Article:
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Carrifran “Survivor Tree” up for European Tree of the Year

As you walk through Carrifran Wildwood, you are surrounded by young native trees. In the mid 90s, a group of friends in the Scottish Borders thought “Wouldn’t it be amazing if we could restore a whole bare valley to native woodland?”.

That dream has become a reality and the Borders Forest Trust have planted nearly 2 million trees across the borders – many by volunteers.

The tree in 1998 – photo © Philip Ashmole
The Survivor Tree and Fi Martynoga, one of the original group. Photo Aiden McCormick / scotlandbigpicture.com

The first trees were planted at Carrifran Wildwood on millennium day. When money was being raised to buy the land – crowd funding in its earliest form, the leaflet used had a photo of a rowan tree and the slogan, “Where one tree survives…. a million trees will grow”. This rowan tree stood almost alone by the stream in a bare valley. Carrifran Wildwood now boasts around 700,000 trees and in years to come, the survivor rowan will be obscured from view and will be just one tree among many.

Carrifran Wildwood

This rowan, the ‘Survivor Tree’, is the UK entry competing to be named European Tree of the Year. It is one of the smallest and youngest trees in the competition. However, it is a symbol of hope, a testament to what can be accomplish in terms of landscape scale ecological restoration – rewilding.

Rowan trees are easily identified in autumn by their distinctive bright red or orange berries.  Rowans are not large trees – usually they are between 4 and 12 meters tall and can live up to 200 years. Although not related to ash, they look similar and grow in upland areas, so are sometimes called mountain ash. The berries of rowan are an important food source for birds.  The birds who eat the berries then disperse the seeds in their droppings, which helps the rowan to propagate. Due to this, our survivor rowan is now surrounded by its children.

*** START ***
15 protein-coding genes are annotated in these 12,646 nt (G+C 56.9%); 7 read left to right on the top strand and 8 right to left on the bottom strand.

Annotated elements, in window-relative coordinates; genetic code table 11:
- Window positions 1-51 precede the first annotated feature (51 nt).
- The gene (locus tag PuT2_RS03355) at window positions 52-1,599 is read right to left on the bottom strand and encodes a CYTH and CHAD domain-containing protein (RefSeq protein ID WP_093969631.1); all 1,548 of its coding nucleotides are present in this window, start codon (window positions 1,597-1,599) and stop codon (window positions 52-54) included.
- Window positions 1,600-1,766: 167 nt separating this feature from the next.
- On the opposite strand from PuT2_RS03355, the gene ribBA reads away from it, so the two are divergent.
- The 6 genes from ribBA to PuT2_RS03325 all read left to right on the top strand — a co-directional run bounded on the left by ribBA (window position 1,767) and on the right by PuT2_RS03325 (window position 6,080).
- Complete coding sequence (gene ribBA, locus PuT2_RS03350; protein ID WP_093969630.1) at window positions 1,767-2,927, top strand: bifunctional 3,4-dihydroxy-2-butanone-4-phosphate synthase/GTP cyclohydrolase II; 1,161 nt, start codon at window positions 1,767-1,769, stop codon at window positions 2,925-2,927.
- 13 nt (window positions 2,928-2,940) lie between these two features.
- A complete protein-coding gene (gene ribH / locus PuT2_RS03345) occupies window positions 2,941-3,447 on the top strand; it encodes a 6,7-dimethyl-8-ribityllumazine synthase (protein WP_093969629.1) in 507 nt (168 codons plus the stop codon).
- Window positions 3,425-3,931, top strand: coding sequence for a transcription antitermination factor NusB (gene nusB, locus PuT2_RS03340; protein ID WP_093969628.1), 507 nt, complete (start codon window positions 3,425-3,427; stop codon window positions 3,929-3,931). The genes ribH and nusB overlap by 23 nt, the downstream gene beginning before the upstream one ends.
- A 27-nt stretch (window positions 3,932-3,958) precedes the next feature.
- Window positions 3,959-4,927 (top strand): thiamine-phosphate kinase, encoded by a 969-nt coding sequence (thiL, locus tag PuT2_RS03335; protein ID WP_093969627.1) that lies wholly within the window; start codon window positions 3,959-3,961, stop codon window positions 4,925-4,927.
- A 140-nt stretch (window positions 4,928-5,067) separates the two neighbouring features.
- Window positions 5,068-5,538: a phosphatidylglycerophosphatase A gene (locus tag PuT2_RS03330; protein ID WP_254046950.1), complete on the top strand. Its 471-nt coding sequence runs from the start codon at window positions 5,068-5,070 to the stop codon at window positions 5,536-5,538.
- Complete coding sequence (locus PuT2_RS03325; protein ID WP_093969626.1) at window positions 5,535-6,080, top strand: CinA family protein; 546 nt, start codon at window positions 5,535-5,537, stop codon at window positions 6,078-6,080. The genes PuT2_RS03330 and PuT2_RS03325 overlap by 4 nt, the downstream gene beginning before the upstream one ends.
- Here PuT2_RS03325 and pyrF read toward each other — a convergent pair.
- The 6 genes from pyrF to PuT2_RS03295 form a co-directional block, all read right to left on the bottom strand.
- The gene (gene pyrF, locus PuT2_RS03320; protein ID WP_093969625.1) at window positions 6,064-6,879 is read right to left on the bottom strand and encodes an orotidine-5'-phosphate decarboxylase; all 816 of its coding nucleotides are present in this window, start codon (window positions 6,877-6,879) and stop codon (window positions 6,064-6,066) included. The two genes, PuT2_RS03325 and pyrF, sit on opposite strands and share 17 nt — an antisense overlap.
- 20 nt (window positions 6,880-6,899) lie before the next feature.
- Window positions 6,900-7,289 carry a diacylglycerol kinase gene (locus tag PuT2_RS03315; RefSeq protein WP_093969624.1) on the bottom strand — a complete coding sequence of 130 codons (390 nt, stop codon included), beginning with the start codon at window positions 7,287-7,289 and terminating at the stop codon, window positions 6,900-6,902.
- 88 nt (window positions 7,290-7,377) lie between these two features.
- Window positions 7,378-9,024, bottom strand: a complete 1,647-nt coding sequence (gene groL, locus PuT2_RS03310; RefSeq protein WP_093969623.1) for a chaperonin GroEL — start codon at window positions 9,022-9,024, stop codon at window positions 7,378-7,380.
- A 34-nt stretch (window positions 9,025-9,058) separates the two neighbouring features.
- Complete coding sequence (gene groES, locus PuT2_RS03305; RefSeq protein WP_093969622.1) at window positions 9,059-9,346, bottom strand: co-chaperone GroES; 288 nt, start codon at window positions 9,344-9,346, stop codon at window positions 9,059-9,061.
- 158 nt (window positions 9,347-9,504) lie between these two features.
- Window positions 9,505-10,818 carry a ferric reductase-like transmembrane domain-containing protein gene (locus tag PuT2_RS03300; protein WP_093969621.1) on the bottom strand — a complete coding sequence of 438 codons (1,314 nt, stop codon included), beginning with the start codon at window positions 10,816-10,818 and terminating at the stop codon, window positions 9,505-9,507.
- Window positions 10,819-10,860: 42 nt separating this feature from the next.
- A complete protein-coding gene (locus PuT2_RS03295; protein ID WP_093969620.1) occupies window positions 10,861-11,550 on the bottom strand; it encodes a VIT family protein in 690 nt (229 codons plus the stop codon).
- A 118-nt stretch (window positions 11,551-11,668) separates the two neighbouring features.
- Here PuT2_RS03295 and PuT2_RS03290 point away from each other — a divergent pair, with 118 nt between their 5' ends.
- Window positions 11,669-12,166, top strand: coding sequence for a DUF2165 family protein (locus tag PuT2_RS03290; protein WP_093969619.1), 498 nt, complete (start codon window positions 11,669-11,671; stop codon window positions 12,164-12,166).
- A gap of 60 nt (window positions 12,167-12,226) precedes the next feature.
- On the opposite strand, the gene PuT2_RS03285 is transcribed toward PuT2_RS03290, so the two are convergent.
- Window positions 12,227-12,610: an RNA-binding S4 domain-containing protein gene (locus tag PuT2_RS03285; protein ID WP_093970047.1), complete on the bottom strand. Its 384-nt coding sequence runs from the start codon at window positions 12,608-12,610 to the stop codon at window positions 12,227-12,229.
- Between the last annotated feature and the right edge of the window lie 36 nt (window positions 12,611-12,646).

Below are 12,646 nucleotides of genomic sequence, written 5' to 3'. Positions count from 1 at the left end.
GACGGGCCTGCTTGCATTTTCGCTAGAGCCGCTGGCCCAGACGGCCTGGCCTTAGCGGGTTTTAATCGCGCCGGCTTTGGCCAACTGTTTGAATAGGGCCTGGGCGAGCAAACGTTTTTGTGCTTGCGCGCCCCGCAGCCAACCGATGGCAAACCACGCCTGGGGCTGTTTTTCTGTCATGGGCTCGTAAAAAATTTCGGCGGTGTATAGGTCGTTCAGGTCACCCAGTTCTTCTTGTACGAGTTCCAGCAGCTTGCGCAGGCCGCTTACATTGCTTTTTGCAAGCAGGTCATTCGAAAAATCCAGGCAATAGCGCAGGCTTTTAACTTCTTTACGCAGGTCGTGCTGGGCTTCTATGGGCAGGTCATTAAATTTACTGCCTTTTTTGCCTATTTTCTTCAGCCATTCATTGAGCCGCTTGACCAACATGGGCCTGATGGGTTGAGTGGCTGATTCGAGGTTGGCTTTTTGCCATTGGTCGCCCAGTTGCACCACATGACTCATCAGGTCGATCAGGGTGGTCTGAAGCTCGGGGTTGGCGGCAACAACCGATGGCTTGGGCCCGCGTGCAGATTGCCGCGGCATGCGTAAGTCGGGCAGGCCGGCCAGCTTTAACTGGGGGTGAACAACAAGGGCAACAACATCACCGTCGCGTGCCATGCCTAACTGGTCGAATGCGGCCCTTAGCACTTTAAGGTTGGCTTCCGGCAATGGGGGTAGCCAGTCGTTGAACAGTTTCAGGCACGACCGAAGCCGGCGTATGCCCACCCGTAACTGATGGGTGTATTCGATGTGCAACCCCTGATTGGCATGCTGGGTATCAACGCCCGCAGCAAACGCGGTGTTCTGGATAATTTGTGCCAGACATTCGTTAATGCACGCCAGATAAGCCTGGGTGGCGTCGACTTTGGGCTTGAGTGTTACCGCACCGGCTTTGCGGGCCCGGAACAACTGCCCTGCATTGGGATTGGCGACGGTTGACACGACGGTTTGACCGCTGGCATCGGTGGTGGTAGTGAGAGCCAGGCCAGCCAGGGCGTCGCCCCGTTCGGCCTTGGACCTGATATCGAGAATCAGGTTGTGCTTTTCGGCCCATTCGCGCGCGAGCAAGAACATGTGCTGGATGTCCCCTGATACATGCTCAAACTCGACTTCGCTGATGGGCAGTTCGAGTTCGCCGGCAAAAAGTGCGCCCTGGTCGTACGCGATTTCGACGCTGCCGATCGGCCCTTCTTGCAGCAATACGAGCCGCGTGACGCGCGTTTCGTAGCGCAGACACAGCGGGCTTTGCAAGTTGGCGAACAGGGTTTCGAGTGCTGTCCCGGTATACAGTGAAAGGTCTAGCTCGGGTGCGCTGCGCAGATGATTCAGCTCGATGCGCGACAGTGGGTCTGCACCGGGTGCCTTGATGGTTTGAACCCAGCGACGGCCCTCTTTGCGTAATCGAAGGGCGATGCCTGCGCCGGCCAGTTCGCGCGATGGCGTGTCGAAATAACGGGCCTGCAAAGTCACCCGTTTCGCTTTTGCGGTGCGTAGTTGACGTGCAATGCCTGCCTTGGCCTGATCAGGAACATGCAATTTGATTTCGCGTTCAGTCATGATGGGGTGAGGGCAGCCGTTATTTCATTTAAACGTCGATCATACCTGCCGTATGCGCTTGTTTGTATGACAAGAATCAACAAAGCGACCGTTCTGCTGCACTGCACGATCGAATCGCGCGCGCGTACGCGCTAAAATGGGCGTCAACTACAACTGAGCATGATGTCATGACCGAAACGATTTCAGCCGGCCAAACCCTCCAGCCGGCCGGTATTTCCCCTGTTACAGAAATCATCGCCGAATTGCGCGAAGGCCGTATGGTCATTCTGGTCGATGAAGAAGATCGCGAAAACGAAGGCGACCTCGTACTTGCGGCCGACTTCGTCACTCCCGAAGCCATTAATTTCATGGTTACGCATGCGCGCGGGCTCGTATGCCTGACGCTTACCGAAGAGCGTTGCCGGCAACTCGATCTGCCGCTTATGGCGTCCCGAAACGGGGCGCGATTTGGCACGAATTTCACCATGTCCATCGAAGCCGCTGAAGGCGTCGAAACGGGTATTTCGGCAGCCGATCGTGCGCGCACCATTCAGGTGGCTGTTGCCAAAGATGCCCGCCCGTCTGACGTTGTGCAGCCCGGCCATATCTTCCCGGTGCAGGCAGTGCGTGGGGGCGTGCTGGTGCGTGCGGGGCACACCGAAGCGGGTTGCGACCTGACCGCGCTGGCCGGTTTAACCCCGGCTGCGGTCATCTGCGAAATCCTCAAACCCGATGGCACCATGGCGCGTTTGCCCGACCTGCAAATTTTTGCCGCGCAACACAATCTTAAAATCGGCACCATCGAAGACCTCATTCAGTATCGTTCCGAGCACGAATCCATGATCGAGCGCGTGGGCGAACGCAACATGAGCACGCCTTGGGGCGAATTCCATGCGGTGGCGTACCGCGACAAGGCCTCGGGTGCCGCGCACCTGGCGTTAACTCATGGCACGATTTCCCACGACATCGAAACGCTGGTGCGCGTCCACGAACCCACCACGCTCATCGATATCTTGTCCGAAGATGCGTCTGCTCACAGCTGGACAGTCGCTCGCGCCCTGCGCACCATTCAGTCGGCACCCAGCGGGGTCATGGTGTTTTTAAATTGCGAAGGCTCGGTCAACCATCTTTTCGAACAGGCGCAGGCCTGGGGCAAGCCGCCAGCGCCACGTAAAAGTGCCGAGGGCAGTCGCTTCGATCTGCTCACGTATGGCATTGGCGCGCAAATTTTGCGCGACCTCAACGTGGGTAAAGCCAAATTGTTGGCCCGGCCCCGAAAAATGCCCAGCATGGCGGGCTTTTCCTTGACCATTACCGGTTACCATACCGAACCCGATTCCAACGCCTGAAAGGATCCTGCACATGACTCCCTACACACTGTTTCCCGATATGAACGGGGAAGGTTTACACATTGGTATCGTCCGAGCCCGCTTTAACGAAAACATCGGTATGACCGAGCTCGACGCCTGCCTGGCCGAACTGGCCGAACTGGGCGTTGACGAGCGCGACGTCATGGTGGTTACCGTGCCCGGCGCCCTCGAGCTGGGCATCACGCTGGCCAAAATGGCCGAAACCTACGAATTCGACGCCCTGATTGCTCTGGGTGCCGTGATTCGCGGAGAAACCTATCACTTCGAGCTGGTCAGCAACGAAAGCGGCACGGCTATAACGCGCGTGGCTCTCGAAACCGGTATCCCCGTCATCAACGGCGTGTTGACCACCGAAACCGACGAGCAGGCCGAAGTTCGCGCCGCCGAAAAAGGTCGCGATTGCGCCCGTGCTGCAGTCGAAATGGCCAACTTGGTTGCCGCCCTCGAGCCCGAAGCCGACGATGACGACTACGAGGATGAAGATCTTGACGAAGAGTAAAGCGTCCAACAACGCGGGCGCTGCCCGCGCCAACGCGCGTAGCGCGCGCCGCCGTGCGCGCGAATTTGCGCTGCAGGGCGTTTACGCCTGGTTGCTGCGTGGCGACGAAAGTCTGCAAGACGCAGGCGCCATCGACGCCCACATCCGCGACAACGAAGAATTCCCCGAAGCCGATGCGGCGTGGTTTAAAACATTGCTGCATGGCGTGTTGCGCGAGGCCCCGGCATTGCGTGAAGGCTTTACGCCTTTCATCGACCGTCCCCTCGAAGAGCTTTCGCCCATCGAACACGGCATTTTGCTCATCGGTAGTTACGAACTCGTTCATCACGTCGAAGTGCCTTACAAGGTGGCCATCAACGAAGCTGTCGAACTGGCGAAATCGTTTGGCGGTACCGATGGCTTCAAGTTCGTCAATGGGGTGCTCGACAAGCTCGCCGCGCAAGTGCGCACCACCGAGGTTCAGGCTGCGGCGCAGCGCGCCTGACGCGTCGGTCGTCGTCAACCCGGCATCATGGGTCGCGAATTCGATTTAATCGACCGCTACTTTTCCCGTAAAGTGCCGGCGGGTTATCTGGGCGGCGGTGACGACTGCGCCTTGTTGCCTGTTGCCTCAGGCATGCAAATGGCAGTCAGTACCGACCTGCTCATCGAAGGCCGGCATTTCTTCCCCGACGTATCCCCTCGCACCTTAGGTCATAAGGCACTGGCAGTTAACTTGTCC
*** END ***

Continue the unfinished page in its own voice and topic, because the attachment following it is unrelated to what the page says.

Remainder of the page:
The video below is a good way to really see the scale of what has been achieved at Carrifran. This work is being replicated across the Wild Heart. A walk around the Devil’s Beeftub or Gameshope Valley is a good way to see similar Wild Heart projects in much earlier stages of restoration.

Borders Forest Trust are asking for you to help promote what can be achieved in the UK in terms of rewilding and creating wild spaces by voting for the UK ‘Survivor Tree’ in the European Tree of the Year competition.

Voting is now open, and you can register your vote now at: https://www.treeoftheyear.org/

If this information has inspired you to visit, the ‘Survivor Tree’ is about 1.5 km from the Carrifran Wildwood car park. As you walk up the valley, the tree is on your left, by the stream, on a small crag on the far side (west) of the burn. There is a narrow foot bridge beyond it, but it is unsafe and it’s best to view the tree from high above it on the east side. There are no leaves in winter, but you may be able to make out the cluster of suckers at its base (grown up around the scars on its trunk since the sheep and feral goats were removed) and the saplings that have sprung up from its widely scattered berries; planted trees are all further away.

Scotland boasts many fine native woodlands and if the borders are too far from you to safely visit at the moment you can find some other suggestions here: https://www.walkhighlands.co.uk/news/our-pick-scotlands-native-forests/

You can find out more about the work of the Borders Forest Trust here.

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